Overall commodity demand has held up in 2015, but the composition has changed radically as China shifts from big investment in infrastructure projects towards commodities for operating and consuming.
Another Chinese currency devaluation is likely in 2016. Financial market participants do not understand Chinese policy, even if the summer devaluation in the Yuan can now be explained by the desire to be part of the SDR basket. But more changes – liberalising markets and capital flows – will happen in 2016, and will likely be misunderstood. The ‘new normal’ China is not the China from 2004-2011.
China is shifting from a hyper-investment economy, to a more consumption-led growth path. This supports further de-rating of EM stocks and commodities, as the super-cycle works in reverse. As such, the boom in commodities and EM over 2004-2011 was an aberration.
Financial market participants do not understand Chinese policy, even if the summer devaluation in the Yuan can now be explained by the desire to be part of the SDR basket. But more changes – liberalising markets and capital flows – will happen in 2016, and will likely be mis-understood. The ‘new normal’ China is not the China from 2004-2011
The biggest growth surprise will come if China provides a big boost to spending, but this goes against their reform agenda to rebalance the economy. Conversely, if China increases supply-side reform – cutting output from state-owned enterprises in coal and steel sector, for example – then growth could slow further.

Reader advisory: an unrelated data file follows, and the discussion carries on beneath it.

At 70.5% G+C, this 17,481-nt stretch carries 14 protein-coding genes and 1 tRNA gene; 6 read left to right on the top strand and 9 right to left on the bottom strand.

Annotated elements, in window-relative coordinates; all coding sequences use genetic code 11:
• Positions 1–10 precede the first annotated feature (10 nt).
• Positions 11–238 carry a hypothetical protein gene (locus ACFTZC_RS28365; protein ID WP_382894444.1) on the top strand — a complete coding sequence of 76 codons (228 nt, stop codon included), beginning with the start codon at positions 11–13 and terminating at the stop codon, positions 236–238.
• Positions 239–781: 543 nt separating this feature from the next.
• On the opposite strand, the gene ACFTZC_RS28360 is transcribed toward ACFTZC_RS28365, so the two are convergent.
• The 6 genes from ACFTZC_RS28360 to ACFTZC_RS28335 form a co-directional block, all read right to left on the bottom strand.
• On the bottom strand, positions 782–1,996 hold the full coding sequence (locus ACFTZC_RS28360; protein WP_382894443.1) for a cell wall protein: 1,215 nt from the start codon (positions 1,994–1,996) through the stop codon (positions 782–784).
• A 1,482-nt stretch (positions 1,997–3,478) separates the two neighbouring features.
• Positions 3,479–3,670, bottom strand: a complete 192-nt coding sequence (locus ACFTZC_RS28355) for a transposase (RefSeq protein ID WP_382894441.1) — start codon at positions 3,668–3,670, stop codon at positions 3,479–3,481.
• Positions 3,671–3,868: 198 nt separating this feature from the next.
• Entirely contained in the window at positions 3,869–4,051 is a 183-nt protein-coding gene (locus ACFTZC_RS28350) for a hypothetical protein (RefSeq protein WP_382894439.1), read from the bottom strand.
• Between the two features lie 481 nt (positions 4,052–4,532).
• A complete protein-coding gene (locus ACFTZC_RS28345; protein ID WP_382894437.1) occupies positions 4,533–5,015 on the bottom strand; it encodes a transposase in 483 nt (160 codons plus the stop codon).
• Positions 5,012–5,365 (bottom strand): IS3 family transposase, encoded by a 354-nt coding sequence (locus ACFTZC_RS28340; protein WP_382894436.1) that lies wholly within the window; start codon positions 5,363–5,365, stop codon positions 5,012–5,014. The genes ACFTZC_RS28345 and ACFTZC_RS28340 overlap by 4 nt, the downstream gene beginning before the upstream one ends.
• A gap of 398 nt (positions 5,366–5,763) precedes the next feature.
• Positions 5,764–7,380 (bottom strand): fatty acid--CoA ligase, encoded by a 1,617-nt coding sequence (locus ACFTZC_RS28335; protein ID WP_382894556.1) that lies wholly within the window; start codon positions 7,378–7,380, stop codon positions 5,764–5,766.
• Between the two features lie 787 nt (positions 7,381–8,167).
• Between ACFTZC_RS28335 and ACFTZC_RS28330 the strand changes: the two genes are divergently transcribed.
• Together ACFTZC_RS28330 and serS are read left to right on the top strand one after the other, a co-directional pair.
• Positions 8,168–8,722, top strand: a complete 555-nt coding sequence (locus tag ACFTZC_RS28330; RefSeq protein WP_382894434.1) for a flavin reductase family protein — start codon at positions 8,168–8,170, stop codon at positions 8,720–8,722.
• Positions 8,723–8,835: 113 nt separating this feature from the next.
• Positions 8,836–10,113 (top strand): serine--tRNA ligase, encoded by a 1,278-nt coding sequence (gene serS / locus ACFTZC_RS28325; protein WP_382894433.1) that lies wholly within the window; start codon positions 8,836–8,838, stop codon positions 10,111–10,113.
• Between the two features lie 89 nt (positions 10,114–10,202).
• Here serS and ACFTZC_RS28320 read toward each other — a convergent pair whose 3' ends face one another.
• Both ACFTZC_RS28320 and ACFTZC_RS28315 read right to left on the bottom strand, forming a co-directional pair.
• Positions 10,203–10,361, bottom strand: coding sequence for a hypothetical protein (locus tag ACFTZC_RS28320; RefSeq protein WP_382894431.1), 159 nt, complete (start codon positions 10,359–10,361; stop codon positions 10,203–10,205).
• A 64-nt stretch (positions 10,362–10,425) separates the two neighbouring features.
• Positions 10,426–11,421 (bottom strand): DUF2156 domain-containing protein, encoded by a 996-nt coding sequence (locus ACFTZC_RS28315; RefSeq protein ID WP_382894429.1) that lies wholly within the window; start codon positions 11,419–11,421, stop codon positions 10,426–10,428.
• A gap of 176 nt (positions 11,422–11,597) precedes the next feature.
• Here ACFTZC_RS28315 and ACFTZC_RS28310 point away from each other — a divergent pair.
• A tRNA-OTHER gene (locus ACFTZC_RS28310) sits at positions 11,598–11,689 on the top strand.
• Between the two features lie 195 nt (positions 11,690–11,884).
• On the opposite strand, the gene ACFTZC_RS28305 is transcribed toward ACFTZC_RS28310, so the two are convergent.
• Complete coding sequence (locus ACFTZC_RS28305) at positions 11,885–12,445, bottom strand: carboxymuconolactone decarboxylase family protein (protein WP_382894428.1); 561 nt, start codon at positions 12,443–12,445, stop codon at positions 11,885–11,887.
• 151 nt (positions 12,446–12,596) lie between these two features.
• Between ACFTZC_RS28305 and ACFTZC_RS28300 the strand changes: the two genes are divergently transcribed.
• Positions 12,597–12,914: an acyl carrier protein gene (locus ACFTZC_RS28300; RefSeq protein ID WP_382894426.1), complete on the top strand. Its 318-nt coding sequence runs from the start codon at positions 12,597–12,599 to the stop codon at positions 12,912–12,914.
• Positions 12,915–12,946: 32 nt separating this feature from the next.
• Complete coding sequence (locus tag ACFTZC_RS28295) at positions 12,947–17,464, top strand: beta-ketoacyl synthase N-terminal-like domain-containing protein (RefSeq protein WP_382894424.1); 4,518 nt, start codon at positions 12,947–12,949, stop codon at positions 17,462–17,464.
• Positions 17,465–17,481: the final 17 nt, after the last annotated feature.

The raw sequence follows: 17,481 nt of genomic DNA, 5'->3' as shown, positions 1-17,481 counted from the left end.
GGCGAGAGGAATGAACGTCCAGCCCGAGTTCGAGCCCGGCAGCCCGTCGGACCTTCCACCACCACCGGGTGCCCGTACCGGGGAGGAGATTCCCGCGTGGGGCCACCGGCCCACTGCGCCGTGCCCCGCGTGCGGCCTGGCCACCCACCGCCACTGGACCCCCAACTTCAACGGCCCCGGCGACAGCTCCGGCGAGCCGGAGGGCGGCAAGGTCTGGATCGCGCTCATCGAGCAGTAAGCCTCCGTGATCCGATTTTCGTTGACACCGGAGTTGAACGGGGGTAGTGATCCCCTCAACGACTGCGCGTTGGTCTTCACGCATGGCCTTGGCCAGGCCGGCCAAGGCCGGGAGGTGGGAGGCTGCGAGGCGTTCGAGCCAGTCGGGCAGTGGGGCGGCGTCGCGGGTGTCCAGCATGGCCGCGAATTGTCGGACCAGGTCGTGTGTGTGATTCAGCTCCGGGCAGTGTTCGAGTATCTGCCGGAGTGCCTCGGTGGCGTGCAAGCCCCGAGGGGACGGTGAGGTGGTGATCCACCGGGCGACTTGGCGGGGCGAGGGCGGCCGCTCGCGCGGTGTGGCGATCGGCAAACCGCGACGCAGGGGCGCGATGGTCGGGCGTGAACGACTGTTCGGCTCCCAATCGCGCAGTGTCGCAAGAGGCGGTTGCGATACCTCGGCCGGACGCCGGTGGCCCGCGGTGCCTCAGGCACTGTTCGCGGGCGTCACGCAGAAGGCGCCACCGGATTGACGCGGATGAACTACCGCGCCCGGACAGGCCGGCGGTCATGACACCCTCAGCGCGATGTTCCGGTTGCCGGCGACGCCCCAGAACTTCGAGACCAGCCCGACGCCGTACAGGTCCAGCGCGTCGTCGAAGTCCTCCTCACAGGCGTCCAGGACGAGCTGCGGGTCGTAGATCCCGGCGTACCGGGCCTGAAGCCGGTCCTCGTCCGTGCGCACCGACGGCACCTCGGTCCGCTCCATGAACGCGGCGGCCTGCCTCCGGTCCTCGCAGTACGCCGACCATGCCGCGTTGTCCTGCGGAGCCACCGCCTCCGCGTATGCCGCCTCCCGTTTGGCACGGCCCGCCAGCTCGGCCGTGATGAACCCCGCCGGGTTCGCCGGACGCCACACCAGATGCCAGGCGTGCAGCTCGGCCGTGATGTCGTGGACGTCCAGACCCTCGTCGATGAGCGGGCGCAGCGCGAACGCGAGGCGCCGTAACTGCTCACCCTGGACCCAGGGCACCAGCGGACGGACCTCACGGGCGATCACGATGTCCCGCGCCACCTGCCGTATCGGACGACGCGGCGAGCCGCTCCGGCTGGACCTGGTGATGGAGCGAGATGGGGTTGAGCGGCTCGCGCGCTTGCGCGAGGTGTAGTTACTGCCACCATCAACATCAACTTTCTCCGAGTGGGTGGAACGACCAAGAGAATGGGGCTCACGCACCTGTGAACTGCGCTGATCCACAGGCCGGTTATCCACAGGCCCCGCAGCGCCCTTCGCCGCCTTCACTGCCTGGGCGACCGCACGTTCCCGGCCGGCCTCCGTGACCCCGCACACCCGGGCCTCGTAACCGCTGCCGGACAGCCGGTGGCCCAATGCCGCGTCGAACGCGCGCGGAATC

China is a near certainty to seek a more competitive exchange rate early in 2016 and this is likely to start a skirmish of competitive depreciations among exporting nations. This will undermine commodity prices as it will tend to (temporarily at least) keep deflationary fears alive and may even interrupt the tacit recovery in global trade.
That is not to say there are not some bright spots in the EM universe – India and Indonesian growth will bounce back, helped by reform, and the more mature developing economies of Korea and Mexico are showing better growth.
We will hold selective emerging market country exposures in 2016, but we do not expect to raise our EM weightings significantly – there are better opportunities in developed markets.
While EM weakness and devaluation is in the air, the dollar will maintain its strong run. UK investors with overseas exposure need to understand the hedging benefits currency volatility can bring to a multi-asset portfolio.
At some point in 2016 the inflation pendulum will swing from deflation to inflation and that will be the time to hedge dollar exposure. The US election is another reason to expect the dollar’s fortunes to turn around during 2016 since, historically, election years have been negative for the dollar. Meanwhile, Euro and Yen exposure risk needs to be managed through the filters of QE and possible risk-off mini-episodes. Several geopolitical events could trigger such risk-off episodes; and we should not forget that Greece is likely to come back onto the radar for failing to implement the full terms of its rescue package.
Some of the most attractive equity markets are also the most crowded. Over the summer, flows from foreign investors into different markets were the most volatile since the global financial crisis. In fact in Japan, net selling by non-residents over August and September was greater than during the financial crisis.